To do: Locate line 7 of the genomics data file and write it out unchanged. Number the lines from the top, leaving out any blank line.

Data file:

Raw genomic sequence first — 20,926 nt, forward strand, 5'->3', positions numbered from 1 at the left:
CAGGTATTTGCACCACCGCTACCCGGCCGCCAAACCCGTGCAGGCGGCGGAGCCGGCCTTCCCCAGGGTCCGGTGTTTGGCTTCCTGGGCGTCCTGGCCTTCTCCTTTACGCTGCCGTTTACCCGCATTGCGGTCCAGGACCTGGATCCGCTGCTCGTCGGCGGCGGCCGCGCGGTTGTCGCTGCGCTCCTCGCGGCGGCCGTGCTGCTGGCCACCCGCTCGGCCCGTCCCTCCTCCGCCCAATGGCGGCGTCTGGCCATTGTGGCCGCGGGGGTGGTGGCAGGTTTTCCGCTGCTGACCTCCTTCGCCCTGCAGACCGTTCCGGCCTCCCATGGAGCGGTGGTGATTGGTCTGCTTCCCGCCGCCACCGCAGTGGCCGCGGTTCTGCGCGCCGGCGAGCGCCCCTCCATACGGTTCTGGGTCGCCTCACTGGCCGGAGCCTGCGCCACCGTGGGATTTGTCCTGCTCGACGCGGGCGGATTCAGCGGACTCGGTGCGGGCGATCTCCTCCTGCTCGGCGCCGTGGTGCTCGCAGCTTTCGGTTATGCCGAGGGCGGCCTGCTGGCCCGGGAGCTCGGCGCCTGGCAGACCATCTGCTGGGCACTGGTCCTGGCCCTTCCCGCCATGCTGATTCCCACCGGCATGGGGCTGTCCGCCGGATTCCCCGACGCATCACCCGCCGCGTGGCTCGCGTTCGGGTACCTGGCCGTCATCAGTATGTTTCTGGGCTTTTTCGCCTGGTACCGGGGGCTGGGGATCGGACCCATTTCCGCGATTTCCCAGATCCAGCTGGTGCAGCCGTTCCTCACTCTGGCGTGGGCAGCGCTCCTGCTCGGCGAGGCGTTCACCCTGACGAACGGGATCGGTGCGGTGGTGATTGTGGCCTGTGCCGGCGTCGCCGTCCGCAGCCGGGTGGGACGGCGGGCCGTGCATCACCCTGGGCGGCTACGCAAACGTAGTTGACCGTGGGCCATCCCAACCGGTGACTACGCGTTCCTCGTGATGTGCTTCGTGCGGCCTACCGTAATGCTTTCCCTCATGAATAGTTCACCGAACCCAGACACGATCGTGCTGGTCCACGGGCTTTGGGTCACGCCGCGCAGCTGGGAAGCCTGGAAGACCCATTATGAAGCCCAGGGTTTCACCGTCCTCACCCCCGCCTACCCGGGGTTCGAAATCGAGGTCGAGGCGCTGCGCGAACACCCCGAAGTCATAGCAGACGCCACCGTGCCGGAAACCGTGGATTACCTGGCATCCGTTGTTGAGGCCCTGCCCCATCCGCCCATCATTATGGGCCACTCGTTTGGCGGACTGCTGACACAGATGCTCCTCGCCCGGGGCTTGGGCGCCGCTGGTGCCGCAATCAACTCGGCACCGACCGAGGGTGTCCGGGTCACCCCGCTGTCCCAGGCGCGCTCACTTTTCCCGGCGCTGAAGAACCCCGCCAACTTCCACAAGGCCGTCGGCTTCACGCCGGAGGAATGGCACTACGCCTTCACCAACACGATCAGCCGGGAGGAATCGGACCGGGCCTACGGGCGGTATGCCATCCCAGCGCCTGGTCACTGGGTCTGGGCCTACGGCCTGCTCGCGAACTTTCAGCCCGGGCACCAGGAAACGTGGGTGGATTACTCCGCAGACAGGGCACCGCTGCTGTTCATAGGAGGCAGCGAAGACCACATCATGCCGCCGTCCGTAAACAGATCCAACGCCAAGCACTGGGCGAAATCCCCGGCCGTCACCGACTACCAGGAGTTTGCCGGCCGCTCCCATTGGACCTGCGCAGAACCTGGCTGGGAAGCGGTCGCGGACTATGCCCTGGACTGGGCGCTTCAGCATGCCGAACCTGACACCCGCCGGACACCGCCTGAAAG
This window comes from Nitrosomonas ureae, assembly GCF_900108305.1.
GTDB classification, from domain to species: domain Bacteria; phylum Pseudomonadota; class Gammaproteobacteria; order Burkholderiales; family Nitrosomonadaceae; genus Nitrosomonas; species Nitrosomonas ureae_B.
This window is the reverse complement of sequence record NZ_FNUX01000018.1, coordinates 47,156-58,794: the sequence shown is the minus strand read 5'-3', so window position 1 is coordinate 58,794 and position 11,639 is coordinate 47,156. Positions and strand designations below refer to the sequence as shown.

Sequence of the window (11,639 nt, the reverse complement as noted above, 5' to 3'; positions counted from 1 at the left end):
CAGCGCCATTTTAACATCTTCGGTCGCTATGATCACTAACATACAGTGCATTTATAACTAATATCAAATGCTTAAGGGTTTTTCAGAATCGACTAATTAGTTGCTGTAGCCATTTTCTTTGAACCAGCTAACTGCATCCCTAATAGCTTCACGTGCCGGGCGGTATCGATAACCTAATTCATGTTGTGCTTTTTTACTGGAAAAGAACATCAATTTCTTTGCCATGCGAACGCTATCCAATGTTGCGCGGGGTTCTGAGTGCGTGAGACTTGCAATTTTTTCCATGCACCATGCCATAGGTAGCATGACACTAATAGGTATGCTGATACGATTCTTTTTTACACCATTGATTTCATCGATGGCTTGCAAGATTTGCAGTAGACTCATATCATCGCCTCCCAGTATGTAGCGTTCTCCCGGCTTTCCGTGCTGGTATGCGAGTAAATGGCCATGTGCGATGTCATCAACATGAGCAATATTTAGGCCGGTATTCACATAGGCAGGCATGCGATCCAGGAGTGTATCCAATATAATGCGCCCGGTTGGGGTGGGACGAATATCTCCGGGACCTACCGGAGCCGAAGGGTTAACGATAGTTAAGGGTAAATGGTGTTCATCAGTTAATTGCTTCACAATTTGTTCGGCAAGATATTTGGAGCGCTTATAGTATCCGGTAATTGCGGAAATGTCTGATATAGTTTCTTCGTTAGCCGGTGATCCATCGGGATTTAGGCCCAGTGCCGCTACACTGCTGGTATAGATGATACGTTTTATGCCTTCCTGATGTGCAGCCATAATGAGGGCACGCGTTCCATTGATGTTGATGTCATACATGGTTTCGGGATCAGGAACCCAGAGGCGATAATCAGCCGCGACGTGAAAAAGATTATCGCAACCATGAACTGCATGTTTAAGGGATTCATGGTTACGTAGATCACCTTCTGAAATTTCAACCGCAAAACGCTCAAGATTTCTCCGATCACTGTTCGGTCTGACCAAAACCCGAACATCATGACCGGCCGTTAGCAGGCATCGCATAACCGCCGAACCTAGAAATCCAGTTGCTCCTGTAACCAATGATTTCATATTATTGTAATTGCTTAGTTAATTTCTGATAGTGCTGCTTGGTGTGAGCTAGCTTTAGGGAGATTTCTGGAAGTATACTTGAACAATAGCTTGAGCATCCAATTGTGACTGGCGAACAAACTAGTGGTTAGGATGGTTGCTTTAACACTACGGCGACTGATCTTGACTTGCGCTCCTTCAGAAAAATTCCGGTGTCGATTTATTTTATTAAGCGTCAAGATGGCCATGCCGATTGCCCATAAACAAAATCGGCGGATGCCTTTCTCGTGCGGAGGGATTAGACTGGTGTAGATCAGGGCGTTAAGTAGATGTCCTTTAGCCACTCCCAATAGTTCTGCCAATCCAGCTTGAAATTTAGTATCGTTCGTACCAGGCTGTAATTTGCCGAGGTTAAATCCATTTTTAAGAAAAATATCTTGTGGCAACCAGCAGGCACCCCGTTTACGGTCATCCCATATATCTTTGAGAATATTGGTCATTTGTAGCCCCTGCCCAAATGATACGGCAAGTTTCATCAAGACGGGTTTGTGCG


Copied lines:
CAGCGCCATTTTAACATCTTCGGTCGCTATGATCACTAACATACAGTGCATTTATAACTAATATCAAATGCTTAAGGGTTTTTCAGAATCGACTAATTAGTTGCTGTAGCCATTTTCTTTGAACCAGCTAACTGCATCCCTAATAGCTTCACGTGCCGGGCGGTATCGATAACCTAATTCATGTTGTGCTTTTTTACTGGAAAAGAACATCAATTTCTTTGCCATGCGAACGCTATCCAATGTTGCGCGGGGTTCTGAGTGCGTGAGACTTGCAATTTTTTCCATGCACCATGCCATAGGTAGCATGACACTAATAGGTATGCTGATACGATTCTTTTTTACACCATTGATTTCATCGATGGCTTGCAAGATTTGCAGTAGACTCATATCATCGCCTCCCAGTATGTAGCGTTCTCCCGGCTTTCCGTGCTGGTATGCGAGTAAATGGCCATGTGCGATGTCATCAACATGAGCAATATTTAGGCCGGTATTCACATAGGCAGGCATGCGATCCAGGAGTGTATCCAATATAATGCGCCCGGTTGGGGTGGGACGAATATCTCCGGGACCTACCGGAGCCGAAGGGTTAACGATAGTTAAGGGTAAATGGTGTTCATCAGTTAATTGCTTCACAATTTGTTCGGCAAGATATTTGGAGCGCTTATAGTATCCGGTAATTGCGGAAATGTCTGATATAGTTTCTTCGTTAGCCGGTGATCCATCGGGATTTAGGCCCAGTGCCGCTACACTGCTGGTATAGATGATACGTTTTATGCCTTCCTGATGTGCAGCCATAATGAGGGCACGCGTTCCATTGATGTTGATGTCATACATGGTTTCGGGATCAGGAACCCAGAGGCGATAATCAGCCGCGACGTGAAAAAGATTATCGCAACCATGAACTGCATGTTTAAGGGATTCATGGTTACGTAGATCACCTTCTGAAATTTCAACCGCAAAACGCTCAAGATTTCTCCGATCACTGTTCGGTCTGACCAAAACCCGAACATCATGACCGGCCGTTAGCAGGCATCGCATAACCGCCGAACCTAGAAATCCAGTTGCTCCTGTAACCAATGATTTCATATTATTGTAATTGCTTAGTTAATTTCTGATAGTGCTGCTTGGTGTGAGCTAGCTTTAGGGAGATTTCTGGAAGTATACTTGAACAATAGCTTGAGCATCCAATTGTGACTGGCGAACAAACTAGTGGTTAGGATGGTTGCTTTAACACTACGGCGACTGATCTTGACTTGCGCTCCTTCAGAAAAATTCCGGTGTCGATTTATTTTATTAAGCGTCAAGATGGCCATGCCGATTGCCCATAAACAAAATCGGCGGATGCCTTTCTCGTGCGGAGGGATTAGACTGGTGTAGATCAGGGCGTTAAGTAGATGTCCTTTAGCCACTCCCAATAGTTCTGCCAATCCAGCTTGAAATTTAGTATCGTTCGTACCAGGCTGTAATTTGCCGAGGTTAAATCCATTTTTAAGAAAAATATCTTGTGGCAACCAGCAGGCACCCCGTTTACGGTCATCCCATATATCTTTGAGAATATTGGTCATTTGTAGCCCCTGCCCAAATGATACGGCAAGTTTCATCAAGACGGGTTTGTGCG